the Portuguese laws which had become part of the Indian Union?s
       domestic law through "The Goa, Daman and Diu (Administration)
       Act". Laws such as "The Goa, Daman and Diu (Laws) Regulation Act
       provided for the application of many laws on the adjoining list to
       Goa, Daman and Diu. The time at which they came into force
       depended on a date to be set by the Administrator of the
       territories. In other cases, specific legislation or provisions
       were used to extend or alter norms in force by both the central
       government and the Goa Legislative Assembly. Rules from the
       Judicial Commissioner?s Court of Goa and the fact that they were
       falling into disuse anyway contributed to Portuguese norms
       gradually falling into neglect.

       One of the alterations with major repercussions which was adopted
       early on was the extension of the Indian Penal Code and the Code
       of Criminal Procedure to the former Portuguese territories in
       1963. This resulted in the introduction of the death penalty and a
       restructuring of the judicial organistion.

       Consequently, what had been the "Judicial Magistrates of the First
       Class" became, as a general rule, the courts of first instance
       whose rulings could be appealed in the Sessions Court. For more
       serious crimes, the Sessions Court could also function as a court
       of first instance in whic case its rulings would be appealed in
       the High Court.

       The process of replacing the legislations left by the Portuguese
       became broader with the extension of the Limitation Act,
       Agriculture Tenancy Act, Transfer of Property Act, Registration
       Act, Contract Act and Sales of Goods Act, to give but a few
       examples of those diplomaes which brought about the revocation of
       important provisions of the Civil Code, Commercial Code and Civil
       Procedure Code.

       In 1966, the Code of Civil Procedure, the Arbitration Act and the
       Civil Courts Act were extended to the former Portuguese
       territories. This was accompanied by a new judicial structure
       which was analogous to that in force in the Indian Union.
       Nevertheless, it seems as though the former procedural norms were
       not abandoned immediately but rather only in 1978 on a ruling made
       by the Supreme Court.

       One conclusion which can be drawn without going to any greater
       lengths is that the legal system left by the Portuguese was
       replaced on a gradual basis as new rules which were already in
       force in the other states of the Union were introduced or extended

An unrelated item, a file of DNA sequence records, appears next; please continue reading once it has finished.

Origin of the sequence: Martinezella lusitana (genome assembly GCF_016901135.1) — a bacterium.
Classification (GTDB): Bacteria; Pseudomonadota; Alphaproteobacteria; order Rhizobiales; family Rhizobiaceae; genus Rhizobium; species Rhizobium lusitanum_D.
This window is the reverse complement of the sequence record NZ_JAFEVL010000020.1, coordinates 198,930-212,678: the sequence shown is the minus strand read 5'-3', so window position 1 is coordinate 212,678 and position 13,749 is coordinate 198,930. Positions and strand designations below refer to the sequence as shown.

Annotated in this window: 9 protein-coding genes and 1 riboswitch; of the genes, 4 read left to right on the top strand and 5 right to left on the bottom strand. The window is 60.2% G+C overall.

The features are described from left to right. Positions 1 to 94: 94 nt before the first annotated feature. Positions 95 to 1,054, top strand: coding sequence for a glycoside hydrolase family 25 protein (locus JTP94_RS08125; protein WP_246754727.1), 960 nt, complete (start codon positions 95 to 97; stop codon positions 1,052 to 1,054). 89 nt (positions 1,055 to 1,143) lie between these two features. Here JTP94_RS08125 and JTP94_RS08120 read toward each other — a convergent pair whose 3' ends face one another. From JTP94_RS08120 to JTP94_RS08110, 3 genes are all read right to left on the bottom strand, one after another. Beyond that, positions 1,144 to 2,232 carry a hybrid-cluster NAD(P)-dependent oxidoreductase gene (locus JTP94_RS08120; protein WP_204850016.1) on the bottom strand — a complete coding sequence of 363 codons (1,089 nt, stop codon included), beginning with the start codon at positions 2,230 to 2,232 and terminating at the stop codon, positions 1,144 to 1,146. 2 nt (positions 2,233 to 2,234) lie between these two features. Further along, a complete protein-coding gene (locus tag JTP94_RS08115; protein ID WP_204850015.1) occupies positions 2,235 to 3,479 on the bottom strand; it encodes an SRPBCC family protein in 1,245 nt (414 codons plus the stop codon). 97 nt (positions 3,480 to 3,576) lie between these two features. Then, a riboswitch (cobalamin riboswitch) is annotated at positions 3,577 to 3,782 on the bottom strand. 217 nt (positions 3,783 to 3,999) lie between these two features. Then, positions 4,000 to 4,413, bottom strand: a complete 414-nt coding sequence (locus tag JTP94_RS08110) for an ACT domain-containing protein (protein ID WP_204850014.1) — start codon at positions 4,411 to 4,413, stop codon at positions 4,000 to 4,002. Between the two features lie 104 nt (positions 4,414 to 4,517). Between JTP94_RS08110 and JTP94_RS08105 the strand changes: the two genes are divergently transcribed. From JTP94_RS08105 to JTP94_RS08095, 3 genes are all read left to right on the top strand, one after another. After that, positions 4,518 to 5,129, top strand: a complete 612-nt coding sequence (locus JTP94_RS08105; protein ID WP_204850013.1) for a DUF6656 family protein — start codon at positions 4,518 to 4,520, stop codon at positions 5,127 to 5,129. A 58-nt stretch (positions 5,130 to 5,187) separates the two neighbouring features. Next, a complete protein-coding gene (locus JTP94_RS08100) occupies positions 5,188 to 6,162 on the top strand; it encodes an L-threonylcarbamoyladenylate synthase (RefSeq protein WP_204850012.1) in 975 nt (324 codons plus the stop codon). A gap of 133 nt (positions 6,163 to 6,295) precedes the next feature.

to Goa, Daman and Diu or through new legislation.

       *4.* These were areas, however, in which Portuguese laws have
       managed to retain their position and still subsist over three
       decades after the end of the Portuguese administration, despite
       there having been several attempts to review or revoke them.

       This was the case in the fields of family law and the law of
       inheritance in which the Civil Code of 1867 is still applied with
       the 1910 amendments concerning marriage and divorce and those
       introduced in 1913 by Decree nº 35,461. Some of the provisions of
       the 1939 Code of Civil Procedure are still applied today, namely
       those dealing with inventories and other special procedures.

       Although in other cases legislation was maintained because there
       were no provisions in the laws of the Indian Union which could be
       regarded as equivalent (in other words as a result of the
       technique which was used and the differences between the legal
       systems), as far as concerns family law and probate the reasons
       were very different.

       The fact is that, contrary to what occurred in the rest of the
       Indian Union, where these matters are regulated by various
       "personal laws" which apply different solutions in the cases of
       Hindus, Muslims, Christians and so on, in the Portuguese
       territories there was a trend towards homogeneous treatment with
       no difference of treatment of the basis of religion, caste or
       ethnic group. The introduction of Indian laws was thus accompanied
       by a multiplicity of regimes which, although they were welcomed by
       some groups still had a disturbing effect on a society which had
       emerged from the centuries of Portuguese administration with a
       seemingly greater degree of homogeneity.

       In addition to this, there was Article 44 of the Constitution of
       the Indian Union which has as its aim the creation of a uniform
       civil code for all citizens. This has still not been achieved but
       the goal would be contradicted if a variety of personal laws were
       to be introduced to the only territories where a homogeneous legal
       system exists.

       In the light of this constitutional provision, attention has been
       directed over recent years to this basically uniform subject which
       seems to be attracting renewed interest from scholars and magistrates.

       *5.* The judicial organisation and the extension of the
       jurisdiction of the High Court of Bombay did not progress in the
       way which had initially been planned.

       The Goa Court remained active until 1963 when it was closed by a
       law called the "Judicial Commissioner?s Regulation" which replaced
       it with a court called the Judicial Commissioner?s Court. Through
       "The Goa, Daman and Diu Judicial Commissioner?s Court
       (Declarationas High Court Act, 1964) this court was given powers
       which to a certain extent were similar to those of a High Court
       and oeprated until 30 October 1982 when a section of the Bombay
       High Court was established in Goa.